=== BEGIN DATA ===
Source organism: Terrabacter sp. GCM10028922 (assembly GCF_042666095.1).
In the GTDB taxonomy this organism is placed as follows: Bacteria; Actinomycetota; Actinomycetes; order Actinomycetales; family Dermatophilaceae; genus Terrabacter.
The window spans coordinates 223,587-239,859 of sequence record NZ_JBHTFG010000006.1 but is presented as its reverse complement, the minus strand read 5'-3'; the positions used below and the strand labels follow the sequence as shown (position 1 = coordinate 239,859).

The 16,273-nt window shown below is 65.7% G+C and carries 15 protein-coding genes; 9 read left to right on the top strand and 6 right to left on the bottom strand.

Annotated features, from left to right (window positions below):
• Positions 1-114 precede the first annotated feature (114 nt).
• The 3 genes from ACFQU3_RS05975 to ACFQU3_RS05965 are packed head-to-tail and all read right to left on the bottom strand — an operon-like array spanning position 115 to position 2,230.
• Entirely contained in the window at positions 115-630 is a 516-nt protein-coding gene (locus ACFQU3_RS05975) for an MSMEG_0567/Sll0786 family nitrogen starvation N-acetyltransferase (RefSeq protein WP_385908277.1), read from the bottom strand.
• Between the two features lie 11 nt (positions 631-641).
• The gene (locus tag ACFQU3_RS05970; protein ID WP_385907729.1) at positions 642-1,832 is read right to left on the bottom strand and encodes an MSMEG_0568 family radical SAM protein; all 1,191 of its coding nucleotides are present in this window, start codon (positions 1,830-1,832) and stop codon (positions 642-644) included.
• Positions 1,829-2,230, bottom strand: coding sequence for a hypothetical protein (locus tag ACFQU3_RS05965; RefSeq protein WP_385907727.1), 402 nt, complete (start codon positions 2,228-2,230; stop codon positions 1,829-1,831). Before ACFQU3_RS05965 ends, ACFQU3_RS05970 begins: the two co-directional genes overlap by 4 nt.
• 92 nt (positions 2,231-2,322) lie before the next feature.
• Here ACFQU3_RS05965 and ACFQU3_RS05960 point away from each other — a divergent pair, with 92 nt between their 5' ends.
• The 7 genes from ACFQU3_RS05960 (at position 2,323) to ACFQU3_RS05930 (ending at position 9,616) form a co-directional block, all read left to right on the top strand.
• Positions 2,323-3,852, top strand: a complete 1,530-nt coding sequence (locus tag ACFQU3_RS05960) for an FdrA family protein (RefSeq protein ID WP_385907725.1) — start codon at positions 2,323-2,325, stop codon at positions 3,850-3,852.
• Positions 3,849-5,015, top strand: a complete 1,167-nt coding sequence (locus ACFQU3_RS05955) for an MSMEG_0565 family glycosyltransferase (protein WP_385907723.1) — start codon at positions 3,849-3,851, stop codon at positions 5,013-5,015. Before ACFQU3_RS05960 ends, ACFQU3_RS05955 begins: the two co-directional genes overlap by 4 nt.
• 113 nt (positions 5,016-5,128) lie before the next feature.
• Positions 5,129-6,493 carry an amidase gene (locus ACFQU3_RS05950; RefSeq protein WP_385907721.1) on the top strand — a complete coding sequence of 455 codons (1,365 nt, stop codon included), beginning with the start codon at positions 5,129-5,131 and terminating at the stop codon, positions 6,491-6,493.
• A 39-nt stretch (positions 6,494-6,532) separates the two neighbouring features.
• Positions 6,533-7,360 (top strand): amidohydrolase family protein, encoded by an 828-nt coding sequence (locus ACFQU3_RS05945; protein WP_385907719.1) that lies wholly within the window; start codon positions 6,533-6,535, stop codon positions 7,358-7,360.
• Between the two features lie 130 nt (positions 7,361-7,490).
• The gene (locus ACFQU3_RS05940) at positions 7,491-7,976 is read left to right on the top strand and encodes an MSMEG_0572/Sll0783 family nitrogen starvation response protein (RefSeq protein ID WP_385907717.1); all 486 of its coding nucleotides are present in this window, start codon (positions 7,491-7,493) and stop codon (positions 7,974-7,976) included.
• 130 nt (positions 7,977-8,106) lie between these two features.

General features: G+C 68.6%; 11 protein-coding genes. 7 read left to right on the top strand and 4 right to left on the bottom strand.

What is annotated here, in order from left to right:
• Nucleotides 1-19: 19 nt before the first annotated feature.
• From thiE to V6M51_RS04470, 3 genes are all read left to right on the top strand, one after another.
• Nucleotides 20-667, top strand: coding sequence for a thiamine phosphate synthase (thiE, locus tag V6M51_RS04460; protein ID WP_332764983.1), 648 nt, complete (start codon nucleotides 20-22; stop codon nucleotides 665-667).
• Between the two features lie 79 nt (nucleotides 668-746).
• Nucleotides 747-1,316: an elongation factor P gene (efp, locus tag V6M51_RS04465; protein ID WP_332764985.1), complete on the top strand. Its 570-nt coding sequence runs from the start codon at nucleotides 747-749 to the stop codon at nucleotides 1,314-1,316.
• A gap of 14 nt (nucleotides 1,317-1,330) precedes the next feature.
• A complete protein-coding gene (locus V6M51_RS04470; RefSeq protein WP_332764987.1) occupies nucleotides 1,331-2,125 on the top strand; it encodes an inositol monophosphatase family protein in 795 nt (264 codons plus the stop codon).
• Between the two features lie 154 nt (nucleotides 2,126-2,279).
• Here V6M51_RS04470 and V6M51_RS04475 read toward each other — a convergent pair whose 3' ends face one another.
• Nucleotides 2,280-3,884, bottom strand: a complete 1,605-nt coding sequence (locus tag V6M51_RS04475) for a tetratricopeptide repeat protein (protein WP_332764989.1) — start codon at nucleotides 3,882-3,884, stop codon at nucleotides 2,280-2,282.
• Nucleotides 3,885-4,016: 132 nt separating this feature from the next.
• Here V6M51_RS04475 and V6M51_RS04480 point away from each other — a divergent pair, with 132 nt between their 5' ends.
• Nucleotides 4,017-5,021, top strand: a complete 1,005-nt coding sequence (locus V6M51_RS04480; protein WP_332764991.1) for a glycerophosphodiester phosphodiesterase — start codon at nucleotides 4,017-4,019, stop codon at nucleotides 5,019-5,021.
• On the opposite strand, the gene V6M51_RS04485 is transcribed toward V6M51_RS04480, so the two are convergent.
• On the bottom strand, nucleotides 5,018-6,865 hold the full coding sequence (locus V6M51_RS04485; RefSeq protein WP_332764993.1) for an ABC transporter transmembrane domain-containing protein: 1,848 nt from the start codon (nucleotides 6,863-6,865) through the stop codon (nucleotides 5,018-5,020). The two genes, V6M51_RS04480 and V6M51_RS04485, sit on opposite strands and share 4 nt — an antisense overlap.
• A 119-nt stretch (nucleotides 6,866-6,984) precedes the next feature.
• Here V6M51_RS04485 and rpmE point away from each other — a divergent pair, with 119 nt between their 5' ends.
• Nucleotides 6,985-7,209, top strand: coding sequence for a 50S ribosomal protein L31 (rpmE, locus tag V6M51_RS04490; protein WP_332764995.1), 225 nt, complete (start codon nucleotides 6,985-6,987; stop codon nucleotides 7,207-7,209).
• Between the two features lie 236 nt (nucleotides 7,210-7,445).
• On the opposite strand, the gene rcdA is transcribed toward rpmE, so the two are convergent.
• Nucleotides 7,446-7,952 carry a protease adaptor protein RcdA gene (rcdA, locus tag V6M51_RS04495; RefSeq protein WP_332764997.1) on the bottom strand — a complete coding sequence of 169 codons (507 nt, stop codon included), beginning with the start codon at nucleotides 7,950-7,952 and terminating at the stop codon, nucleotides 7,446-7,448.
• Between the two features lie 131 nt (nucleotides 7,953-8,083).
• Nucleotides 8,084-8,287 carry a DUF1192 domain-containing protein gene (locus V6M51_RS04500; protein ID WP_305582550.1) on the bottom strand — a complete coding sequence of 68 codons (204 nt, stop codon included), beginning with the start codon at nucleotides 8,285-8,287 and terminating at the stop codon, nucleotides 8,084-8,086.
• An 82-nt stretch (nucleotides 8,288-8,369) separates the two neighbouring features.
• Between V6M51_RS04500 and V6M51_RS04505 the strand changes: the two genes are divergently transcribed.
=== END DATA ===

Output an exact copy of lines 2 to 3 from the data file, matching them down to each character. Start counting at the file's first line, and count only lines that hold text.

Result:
In the GTDB taxonomy this organism is placed as follows: Bacteria; Actinomycetota; Actinomycetes; order Actinomycetales; family Dermatophilaceae; genus Terrabacter.
The window spans coordinates 223,587-239,859 of sequence record NZ_JBHTFG010000006.1 but is presented as its reverse complement, the minus strand read 5'-3'; the positions used below and the strand labels follow the sequence as shown (position 1 = coordinate 239,859).